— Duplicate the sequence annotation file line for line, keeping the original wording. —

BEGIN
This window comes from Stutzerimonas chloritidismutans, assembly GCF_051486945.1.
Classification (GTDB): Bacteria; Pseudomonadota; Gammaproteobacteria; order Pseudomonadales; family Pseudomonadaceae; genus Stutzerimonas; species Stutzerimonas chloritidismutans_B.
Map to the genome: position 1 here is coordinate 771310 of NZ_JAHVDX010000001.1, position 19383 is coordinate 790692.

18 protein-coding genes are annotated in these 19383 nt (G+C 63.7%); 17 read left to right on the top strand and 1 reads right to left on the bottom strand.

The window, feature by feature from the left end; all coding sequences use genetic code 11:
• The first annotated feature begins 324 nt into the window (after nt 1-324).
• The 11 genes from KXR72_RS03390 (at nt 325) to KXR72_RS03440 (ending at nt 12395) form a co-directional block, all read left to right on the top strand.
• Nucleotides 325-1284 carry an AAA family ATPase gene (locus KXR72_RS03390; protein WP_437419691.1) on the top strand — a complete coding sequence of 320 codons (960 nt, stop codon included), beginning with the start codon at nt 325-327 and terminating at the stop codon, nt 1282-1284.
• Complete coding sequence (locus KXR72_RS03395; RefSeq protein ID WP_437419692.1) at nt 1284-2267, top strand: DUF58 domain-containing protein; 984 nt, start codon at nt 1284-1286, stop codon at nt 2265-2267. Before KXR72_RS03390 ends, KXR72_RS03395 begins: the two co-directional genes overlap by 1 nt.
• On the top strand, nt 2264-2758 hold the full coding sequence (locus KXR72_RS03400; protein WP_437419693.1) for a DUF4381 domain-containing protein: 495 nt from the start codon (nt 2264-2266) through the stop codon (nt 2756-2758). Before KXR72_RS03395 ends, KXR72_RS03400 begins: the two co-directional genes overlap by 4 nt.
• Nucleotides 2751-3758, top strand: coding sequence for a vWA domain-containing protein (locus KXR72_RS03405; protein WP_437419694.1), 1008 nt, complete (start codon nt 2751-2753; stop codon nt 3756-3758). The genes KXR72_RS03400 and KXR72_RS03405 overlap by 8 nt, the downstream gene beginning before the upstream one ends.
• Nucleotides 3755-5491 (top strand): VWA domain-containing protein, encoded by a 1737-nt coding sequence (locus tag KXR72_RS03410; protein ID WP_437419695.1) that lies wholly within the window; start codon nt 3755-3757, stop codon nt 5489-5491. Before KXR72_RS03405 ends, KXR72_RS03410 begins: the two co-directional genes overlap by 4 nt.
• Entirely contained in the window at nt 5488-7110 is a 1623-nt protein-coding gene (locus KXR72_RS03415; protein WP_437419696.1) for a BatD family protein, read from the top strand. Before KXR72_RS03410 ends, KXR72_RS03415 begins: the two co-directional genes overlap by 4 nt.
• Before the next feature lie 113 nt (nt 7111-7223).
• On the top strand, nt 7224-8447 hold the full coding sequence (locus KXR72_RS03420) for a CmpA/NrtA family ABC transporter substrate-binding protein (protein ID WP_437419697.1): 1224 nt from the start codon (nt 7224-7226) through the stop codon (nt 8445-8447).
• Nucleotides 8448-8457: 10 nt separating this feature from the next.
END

This window comes from Stutzerimonas chloritidismutans, assembly GCF_051486945.1.
Classification (GTDB): Bacteria; Pseudomonadota; Gammaproteobacteria; order Pseudomonadales; family Pseudomonadaceae; genus Stutzerimonas; species Stutzerimonas chloritidismutans_B.
Map to the genome: position 1 here is coordinate 771310 of NZ_JAHVDX010000001.1, position 19383 is coordinate 790692.

18 protein-coding genes are annotated in these 19383 nt (G+C 63.7%); 17 read left to right on the top strand and 1 reads right to left on the bottom strand.

The window, feature by feature from the left end; all coding sequences use genetic code 11:
• The first annotated feature begins 324 nt into the window (after nt 1-324).
• The 11 genes from KXR72_RS03390 (at nt 325) to KXR72_RS03440 (ending at nt 12395) form a co-directional block, all read left to right on the top strand.
• Nucleotides 325-1284 carry an AAA family ATPase gene (locus KXR72_RS03390; protein WP_437419691.1) on the top strand — a complete coding sequence of 320 codons (960 nt, stop codon included), beginning with the start codon at nt 325-327 and terminating at the stop codon, nt 1282-1284.
• Complete coding sequence (locus KXR72_RS03395; RefSeq protein ID WP_437419692.1) at nt 1284-2267, top strand: DUF58 domain-containing protein; 984 nt, start codon at nt 1284-1286, stop codon at nt 2265-2267. Before KXR72_RS03390 ends, KXR72_RS03395 begins: the two co-directional genes overlap by 1 nt.
• On the top strand, nt 2264-2758 hold the full coding sequence (locus KXR72_RS03400; protein WP_437419693.1) for a DUF4381 domain-containing protein: 495 nt from the start codon (nt 2264-2266) through the stop codon (nt 2756-2758). Before KXR72_RS03395 ends, KXR72_RS03400 begins: the two co-directional genes overlap by 4 nt.
• Nucleotides 2751-3758, top strand: coding sequence for a vWA domain-containing protein (locus KXR72_RS03405; protein WP_437419694.1), 1008 nt, complete (start codon nt 2751-2753; stop codon nt 3756-3758). The genes KXR72_RS03400 and KXR72_RS03405 overlap by 8 nt, the downstream gene beginning before the upstream one ends.
• Nucleotides 3755-5491 (top strand): VWA domain-containing protein, encoded by a 1737-nt coding sequence (locus tag KXR72_RS03410; protein ID WP_437419695.1) that lies wholly within the window; start codon nt 3755-3757, stop codon nt 5489-5491. Before KXR72_RS03405 ends, KXR72_RS03410 begins: the two co-directional genes overlap by 4 nt.
• Entirely contained in the window at nt 5488-7110 is a 1623-nt protein-coding gene (locus KXR72_RS03415; protein WP_437419696.1) for a BatD family protein, read from the top strand. Before KXR72_RS03410 ends, KXR72_RS03415 begins: the two co-directional genes overlap by 4 nt.
• Before the next feature lie 113 nt (nt 7111-7223).
• On the top strand, nt 7224-8447 hold the full coding sequence (locus KXR72_RS03420) for a CmpA/NrtA family ABC transporter substrate-binding protein (protein ID WP_437419697.1): 1224 nt from the start codon (nt 7224-7226) through the stop codon (nt 8445-8447).
• Nucleotides 8448-8457: 10 nt separating this feature from the next.